After reporting on a particularly raw disaster in the Philippines in 2013 Mr. Petrovich returned home suffering from Post Traumatic Stress Disorder (PTSD), the same illness we now diagnose in military and paramedic personnel who experience - or witness - horrific brutality, destruction or ghastly accidents. It is also increasingly diagnosed in young children according to Dr. Bruce Perry, a leading psychiatrist in the field of pediatric trauma.
PTSD is a debilitating mental illness and Mr. Petrovich's story is a chilling testimony to how years of reporting on gruesome incidents have taken their toll to re-wire his neurology. It has affected his personal life and his day-to-day health, and his ability to work is diminished. These are common symptoms of PTSD.
Yet Mr. Petrovich's story begs the question: What happens to the brains of young children who also experience horrifying events through radio and TV newscasts? We know from research the brains of young children are still in development and can only partially understand the context of the information being conveyed. We also know they confuse real and fictional events and make many different kinds of neural connections and assumptions about information they process, so there is some likelihood they experience excessively violent TV and radio news at deeper levels than adults who can contextualize and compartmentalize news: oh, that's another murder in Chicago (not so important to me); oh, that's a kidnapping in the Phillipines (not so important to me), etc.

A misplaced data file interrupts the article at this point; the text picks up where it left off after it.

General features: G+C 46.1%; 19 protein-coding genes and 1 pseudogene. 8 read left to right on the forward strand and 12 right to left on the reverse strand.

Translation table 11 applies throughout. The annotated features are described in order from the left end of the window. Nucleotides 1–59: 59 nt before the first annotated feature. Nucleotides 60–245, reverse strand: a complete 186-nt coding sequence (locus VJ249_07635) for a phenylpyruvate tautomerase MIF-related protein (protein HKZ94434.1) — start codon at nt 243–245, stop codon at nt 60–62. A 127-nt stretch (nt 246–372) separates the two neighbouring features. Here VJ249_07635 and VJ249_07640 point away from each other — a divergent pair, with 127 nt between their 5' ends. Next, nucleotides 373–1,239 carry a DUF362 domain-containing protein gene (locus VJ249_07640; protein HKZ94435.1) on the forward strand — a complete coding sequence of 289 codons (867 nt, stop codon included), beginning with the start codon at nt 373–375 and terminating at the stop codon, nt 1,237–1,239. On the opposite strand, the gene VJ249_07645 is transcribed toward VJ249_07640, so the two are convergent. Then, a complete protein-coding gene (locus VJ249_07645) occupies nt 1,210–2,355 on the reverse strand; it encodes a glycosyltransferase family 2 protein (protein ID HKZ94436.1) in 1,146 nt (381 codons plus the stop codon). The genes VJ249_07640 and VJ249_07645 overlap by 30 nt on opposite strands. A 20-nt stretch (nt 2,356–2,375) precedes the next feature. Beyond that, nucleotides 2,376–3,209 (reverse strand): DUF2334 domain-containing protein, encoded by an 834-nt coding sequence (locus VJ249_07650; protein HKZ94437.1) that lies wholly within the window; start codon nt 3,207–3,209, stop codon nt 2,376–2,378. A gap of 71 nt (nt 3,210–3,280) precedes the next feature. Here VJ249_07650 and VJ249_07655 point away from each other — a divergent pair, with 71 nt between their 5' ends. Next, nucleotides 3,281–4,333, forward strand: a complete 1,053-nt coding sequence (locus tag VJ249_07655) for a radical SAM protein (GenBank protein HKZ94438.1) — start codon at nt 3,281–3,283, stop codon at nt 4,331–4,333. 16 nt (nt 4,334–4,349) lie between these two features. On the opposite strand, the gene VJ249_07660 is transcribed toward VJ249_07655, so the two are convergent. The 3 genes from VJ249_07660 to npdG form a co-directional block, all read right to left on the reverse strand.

And we know from studies of pediatric trauma that young children are at risk of developing many symptoms of trauma when they are directly exposed to domestic violence, accidents and other such events.
It's time to put two and two together: young children inadvertently exposed to violent TV and radio news, either frequently or infrequently, are clearly at some risk of developing the symptoms of PTSD themselves. Science tells us this risk is valid.
Mr. Petrovich's story reveals he is not alone in experiencing mental anguish in carrying out the responsibilities of a job for which he is most passionate. One study referenced by the CBC shows the lifetime prevalence of PTSD in war journalists as 28 per cent — over three times the general population.
In fact PTSD is surprisingly common: Almost eight per cent of Americans will experience PTSD at some point in their lives. During the course of a year, 5.2 million Americans aged 18-54 have PTSD — adjusted for population size, that would translate into approximately 520,000 Canadians.
The risk of developing symptoms of PTSD in our children from consuming violent TV and radio news is a threat to the well-being of our future citizens and the welfare of the country.
Let's do something about this. Let's tell the CRTC and the Canadian Association of Broadcasters to re-visit their 'Violence Code' of 1993, get better informed about the nature of pediatric trauma, and dial back the violent content of Canadian TV and radio newscasts.
Sign the Choose News petition today and help make this happen.